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Paul Trainor

B.Sc., Genetics and Biochemistry, University of Sydney, Australia
Ph.D., Developmental Biology, Children’s Medical Research Institute, University of Sydney, Australia

Portrait of Stowers Investigator Paul Trainor

Our long term goal is not only to uncover the etiology and pathogenesis of birth defects, but also to develop therapeutic avenues for their prevention.

Research Areas

Development and Regeneration, Evolutionary Biology, Molecular and Cell Biology

Courses Taught

Cell Dynamics, Stem Cells and Developmental Biology; Laboratory Rotation; Thesis Laboratory



Outstanding Mentor Award, American Association for Anatomy


David Bixler Distinguished Scientist Award for Excellence in Craniofacial Biology Research, Society for Craniofacial Genetics and Developmental Biology


Fellow, American Association for Anatomy


Hudson Prize


Basil O’Connor Scholar

Paul Trainor, Ph.D., a developmental biologist, is an Investigator at the Stowers Institute. Trainor joined the Institute in 2001, and is a leader in the fields of craniofacial, neural crest cell, and developmental biology.

An Australian native, Trainor earned a B.S. in genetics and biochemistry before receiving a Ph.D. in developmental biology in the lab of renowned embryologist Patrick Tam, Ph.D., at the Children’s Medical Research Institute of Sydney. Trainor moved to London for his postdoctoral fellowship at the National Institute of Medical Research with Robb Krumlauf, Ph.D., a pioneer in how part of the brain, called the hindbrain, patterns facial structures.

In his lab, Trainor and his team investigates the genetic and developmental programs that cause rare diseases. In particular, they focus on how disruptions in neural crest cell formation lead to congenital disorders of the head and face like Treacher-Collins Syndrome and Acrofacial Dysostosis-Cincinnati Type. Trainor believes that rare diseases deserve the same attention and resources as more common conditions.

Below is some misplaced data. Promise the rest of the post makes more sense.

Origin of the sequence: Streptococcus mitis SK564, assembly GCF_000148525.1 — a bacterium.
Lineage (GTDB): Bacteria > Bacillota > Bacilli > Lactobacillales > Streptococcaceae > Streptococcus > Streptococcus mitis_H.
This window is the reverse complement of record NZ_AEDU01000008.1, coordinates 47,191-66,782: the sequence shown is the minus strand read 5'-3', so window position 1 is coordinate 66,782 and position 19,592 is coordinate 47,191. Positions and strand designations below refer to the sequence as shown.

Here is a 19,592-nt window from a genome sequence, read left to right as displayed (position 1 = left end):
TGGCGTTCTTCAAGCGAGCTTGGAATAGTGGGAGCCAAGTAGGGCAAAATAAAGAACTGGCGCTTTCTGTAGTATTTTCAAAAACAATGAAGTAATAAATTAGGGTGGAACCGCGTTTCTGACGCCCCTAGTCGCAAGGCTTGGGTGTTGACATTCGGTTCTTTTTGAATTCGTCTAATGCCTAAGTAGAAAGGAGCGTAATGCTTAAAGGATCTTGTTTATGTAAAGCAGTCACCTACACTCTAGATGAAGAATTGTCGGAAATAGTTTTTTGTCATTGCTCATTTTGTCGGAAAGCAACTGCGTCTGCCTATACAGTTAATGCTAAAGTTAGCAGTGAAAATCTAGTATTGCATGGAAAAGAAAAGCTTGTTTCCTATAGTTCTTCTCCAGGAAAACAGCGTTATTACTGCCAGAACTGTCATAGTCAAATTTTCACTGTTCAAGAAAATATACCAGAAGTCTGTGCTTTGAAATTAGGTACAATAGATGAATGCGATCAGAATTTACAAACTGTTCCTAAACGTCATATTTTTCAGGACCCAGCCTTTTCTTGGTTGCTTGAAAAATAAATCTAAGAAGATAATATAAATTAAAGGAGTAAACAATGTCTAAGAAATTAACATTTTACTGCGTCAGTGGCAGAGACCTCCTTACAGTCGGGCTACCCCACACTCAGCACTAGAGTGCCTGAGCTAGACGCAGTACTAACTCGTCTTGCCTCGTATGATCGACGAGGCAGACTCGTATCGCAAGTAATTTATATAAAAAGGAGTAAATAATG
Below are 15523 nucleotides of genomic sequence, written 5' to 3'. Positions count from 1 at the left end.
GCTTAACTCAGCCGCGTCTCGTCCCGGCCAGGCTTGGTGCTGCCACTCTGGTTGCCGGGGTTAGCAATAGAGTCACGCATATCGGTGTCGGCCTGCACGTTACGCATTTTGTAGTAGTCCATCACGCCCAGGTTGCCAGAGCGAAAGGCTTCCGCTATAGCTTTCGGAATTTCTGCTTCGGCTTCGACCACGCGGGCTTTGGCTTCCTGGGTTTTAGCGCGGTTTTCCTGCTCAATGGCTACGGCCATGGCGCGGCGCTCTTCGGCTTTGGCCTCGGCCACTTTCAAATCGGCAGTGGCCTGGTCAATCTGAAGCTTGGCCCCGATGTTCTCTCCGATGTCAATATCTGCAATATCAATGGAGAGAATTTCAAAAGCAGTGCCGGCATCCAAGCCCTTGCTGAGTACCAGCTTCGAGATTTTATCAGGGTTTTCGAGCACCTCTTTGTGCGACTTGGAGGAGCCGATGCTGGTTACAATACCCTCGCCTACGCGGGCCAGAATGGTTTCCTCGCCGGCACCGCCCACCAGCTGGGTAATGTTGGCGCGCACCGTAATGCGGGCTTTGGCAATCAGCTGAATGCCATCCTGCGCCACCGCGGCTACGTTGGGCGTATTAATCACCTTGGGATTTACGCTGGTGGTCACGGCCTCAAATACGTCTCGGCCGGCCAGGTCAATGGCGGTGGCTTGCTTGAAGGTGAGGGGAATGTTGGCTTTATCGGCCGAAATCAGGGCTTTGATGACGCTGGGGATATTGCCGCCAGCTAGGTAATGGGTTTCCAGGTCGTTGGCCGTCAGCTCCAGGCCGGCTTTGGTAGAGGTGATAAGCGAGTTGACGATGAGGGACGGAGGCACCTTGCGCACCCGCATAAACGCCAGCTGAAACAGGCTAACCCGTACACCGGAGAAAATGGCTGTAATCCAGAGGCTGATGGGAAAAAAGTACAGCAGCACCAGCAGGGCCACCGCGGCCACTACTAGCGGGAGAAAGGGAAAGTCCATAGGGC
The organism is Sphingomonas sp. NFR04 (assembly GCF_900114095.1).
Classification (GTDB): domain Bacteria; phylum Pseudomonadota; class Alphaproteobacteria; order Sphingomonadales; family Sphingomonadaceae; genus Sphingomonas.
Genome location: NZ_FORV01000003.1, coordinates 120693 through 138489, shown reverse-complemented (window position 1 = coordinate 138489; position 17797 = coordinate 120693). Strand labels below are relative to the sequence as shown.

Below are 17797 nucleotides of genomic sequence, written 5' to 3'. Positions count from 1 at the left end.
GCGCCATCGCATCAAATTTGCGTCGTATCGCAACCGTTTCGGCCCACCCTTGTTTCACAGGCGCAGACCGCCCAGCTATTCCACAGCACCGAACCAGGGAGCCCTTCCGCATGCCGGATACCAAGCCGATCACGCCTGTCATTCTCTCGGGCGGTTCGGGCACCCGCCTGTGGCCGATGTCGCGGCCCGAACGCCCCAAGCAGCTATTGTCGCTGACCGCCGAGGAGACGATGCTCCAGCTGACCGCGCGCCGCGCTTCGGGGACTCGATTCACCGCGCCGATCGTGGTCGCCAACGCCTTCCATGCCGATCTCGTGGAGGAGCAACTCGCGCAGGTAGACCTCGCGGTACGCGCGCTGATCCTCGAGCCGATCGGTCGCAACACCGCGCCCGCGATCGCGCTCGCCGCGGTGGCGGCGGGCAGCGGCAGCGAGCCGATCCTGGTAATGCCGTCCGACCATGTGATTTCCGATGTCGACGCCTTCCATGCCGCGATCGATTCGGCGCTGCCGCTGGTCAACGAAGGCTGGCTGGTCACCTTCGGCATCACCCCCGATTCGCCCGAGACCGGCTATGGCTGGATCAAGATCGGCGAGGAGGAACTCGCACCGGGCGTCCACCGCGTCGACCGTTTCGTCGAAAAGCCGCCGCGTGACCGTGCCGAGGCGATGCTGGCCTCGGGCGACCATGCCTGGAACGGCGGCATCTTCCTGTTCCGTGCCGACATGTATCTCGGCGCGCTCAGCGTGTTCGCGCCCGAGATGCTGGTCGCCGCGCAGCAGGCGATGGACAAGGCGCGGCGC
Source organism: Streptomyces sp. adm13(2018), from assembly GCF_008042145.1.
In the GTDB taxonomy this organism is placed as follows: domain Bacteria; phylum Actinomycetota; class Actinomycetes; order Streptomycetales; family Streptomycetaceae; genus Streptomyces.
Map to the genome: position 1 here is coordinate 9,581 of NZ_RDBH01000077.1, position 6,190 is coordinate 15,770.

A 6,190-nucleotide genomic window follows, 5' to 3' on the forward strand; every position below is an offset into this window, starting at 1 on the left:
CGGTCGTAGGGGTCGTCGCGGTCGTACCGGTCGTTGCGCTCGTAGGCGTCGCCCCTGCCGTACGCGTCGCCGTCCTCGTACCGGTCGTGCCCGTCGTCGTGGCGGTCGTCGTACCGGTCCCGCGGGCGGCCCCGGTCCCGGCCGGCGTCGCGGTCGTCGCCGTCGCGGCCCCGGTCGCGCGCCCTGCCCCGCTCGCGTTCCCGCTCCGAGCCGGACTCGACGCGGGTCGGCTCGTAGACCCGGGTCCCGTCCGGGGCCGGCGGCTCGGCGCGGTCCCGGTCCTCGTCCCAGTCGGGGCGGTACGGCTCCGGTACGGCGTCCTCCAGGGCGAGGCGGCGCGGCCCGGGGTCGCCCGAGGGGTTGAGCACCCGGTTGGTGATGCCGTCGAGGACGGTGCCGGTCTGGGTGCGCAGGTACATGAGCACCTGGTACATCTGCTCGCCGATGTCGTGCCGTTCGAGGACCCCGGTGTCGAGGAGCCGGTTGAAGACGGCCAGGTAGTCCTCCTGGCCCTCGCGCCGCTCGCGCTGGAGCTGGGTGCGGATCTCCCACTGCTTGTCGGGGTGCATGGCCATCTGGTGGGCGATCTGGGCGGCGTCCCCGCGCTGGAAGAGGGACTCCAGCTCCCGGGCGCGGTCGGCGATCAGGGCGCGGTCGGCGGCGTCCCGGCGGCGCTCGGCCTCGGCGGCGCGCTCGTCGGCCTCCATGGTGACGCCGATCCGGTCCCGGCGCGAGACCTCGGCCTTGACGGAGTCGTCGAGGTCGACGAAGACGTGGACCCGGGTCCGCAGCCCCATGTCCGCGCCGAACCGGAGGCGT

Featured Publications

Rdh10 loss-of-function and perturbed retinoid signaling underlies the etiology of choanal atresia

Kurosaka H, Wang Q, Sandell L, Yamashiro T, Trainor PA. Rdh10 loss-of-function and perturbed retinoid signaling underlies the etiology of choanal atresia. Hum Mol Genet. 2017;26:1268-1279.

Prevention of Treacher Collins syndrome craniofacial anomalies in mouse models via maternal antioxidant supplementation

Sakai D, Dixon J, Achilleos A, Dixon M, Trainor PA. Nat Commun. 2016;7:10328. doi: 10310.11038/ncomms10328.

Disrupting hedgehog and WNT signaling interactions promotes cleft lip pathogenesis.

Kurosaka H, Iulianella A, Williams T, Trainor PA. J Clin Invest. 2014;124:1660-1671.

Prevention of the neurocristopathy Treacher Collins syndrome through inhibition of p53 function

Jones NC, Lynn ML, Gaudenz K, Sakai D, Aoto K, Rey JP, Glynn EF, Ellington L, Du C, Dixon J, Dixon MJ, Trainor PA. Nature Medicine. 2008. 14(2):125-33

Tcof1/Treacle is required for neural crest cell formation and proliferation deficiencies that cause craniofacial abnormalities

Dixon J, Jones NC, Sandell LL, Jayasinghe SM, Crane J, Rey JP, Dixon MJ, Trainor PA. Proc Natl Acad Sci U S A.2006;103:13403-13408.

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